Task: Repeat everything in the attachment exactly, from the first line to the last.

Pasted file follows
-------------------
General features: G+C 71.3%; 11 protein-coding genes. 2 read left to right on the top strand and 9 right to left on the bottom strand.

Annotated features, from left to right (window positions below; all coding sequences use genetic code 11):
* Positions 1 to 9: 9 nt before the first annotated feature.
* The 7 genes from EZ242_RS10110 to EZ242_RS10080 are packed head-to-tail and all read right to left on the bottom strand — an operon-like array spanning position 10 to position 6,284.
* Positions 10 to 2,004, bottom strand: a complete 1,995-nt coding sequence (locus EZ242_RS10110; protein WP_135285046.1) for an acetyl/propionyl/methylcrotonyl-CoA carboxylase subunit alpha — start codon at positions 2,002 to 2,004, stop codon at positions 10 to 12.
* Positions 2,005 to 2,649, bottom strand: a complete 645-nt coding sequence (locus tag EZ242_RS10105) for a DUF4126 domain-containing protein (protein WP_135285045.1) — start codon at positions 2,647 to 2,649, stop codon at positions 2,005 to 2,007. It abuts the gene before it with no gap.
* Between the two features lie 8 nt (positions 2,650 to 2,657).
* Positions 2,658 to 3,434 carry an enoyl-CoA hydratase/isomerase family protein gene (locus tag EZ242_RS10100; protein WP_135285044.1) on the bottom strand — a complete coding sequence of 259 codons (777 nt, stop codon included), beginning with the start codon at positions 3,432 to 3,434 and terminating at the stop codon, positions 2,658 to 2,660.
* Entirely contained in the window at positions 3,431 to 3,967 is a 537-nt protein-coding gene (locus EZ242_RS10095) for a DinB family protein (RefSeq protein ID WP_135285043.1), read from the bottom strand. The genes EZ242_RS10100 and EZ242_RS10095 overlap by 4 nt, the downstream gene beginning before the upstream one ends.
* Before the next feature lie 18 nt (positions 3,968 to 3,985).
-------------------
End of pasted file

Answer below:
General features: G+C 71.3%; 11 protein-coding genes. 2 read left to right on the top strand and 9 right to left on the bottom strand.

Annotated features, from left to right (window positions below; all coding sequences use genetic code 11):
* Positions 1 to 9: 9 nt before the first annotated feature.
* The 7 genes from EZ242_RS10110 to EZ242_RS10080 are packed head-to-tail and all read right to left on the bottom strand — an operon-like array spanning position 10 to position 6,284.
* Positions 10 to 2,004, bottom strand: a complete 1,995-nt coding sequence (locus EZ242_RS10110; protein WP_135285046.1) for an acetyl/propionyl/methylcrotonyl-CoA carboxylase subunit alpha — start codon at positions 2,002 to 2,004, stop codon at positions 10 to 12.
* Positions 2,005 to 2,649, bottom strand: a complete 645-nt coding sequence (locus tag EZ242_RS10105) for a DUF4126 domain-containing protein (protein WP_135285045.1) — start codon at positions 2,647 to 2,649, stop codon at positions 2,005 to 2,007. It abuts the gene before it with no gap.
* Between the two features lie 8 nt (positions 2,650 to 2,657).
* Positions 2,658 to 3,434 carry an enoyl-CoA hydratase/isomerase family protein gene (locus tag EZ242_RS10100; protein WP_135285044.1) on the bottom strand — a complete coding sequence of 259 codons (777 nt, stop codon included), beginning with the start codon at positions 3,432 to 3,434 and terminating at the stop codon, positions 2,658 to 2,660.
* Entirely contained in the window at positions 3,431 to 3,967 is a 537-nt protein-coding gene (locus EZ242_RS10095) for a DinB family protein (RefSeq protein ID WP_135285043.1), read from the bottom strand. The genes EZ242_RS10100 and EZ242_RS10095 overlap by 4 nt, the downstream gene beginning before the upstream one ends.
* Before the next feature lie 18 nt (positions 3,968 to 3,985).